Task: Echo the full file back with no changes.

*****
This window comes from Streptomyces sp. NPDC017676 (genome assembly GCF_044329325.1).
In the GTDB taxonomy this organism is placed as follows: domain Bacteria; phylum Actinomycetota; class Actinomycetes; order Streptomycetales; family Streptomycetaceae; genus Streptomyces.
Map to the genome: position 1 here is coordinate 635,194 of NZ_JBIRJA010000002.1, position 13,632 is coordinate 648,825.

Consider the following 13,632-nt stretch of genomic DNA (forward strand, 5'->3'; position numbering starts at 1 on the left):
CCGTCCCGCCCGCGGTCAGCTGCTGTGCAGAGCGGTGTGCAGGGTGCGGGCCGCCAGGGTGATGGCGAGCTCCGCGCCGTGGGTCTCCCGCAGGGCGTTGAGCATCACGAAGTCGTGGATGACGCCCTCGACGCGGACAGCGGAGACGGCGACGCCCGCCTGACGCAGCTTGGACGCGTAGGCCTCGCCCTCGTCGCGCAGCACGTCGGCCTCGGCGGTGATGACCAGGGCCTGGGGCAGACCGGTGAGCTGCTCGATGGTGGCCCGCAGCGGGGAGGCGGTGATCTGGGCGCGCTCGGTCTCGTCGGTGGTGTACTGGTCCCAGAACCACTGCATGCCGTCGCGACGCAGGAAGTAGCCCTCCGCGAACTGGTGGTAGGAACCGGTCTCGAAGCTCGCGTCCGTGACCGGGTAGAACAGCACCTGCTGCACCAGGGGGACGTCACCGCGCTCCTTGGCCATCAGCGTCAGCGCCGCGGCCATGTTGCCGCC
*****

This window comes from Streptomyces sp. NPDC017676 (genome assembly GCF_044329325.1).
In the GTDB taxonomy this organism is placed as follows: domain Bacteria; phylum Actinomycetota; class Actinomycetes; order Streptomycetales; family Streptomycetaceae; genus Streptomyces.
Map to the genome: position 1 here is coordinate 635,194 of NZ_JBIRJA010000002.1, position 13,632 is coordinate 648,825.

Consider the following 13,632-nt stretch of genomic DNA (forward strand, 5'->3'; position numbering starts at 1 on the left):
CCGTCCCGCCCGCGGTCAGCTGCTGTGCAGAGCGGTGTGCAGGGTGCGGGCCGCCAGGGTGATGGCGAGCTCCGCGCCGTGGGTCTCCCGCAGGGCGTTGAGCATCACGAAGTCGTGGATGACGCCCTCGACGCGGACAGCGGAGACGGCGACGCCCGCCTGACGCAGCTTGGACGCGTAGGCCTCGCCCTCGTCGCGCAGCACGTCGGCCTCGGCGGTGATGACCAGGGCCTGGGGCAGACCGGTGAGCTGCTCGATGGTGGCCCGCAGCGGGGAGGCGGTGATCTGGGCGCGCTCGGTCTCGTCGGTGGTGTACTGGTCCCAGAACCACTGCATGCCGTCGCGACGCAGGAAGTAGCCCTCCGCGAACTGGTGGTAGGAACCGGTCTCGAAGCTCGCGTCCGTGACCGGGTAGAACAGCACCTGCTGCACCAGGGGGACGTCACCGCGCTCCTTGGCCATCAGCGTCAGCGCCGCGGCCATGTTGCCGCC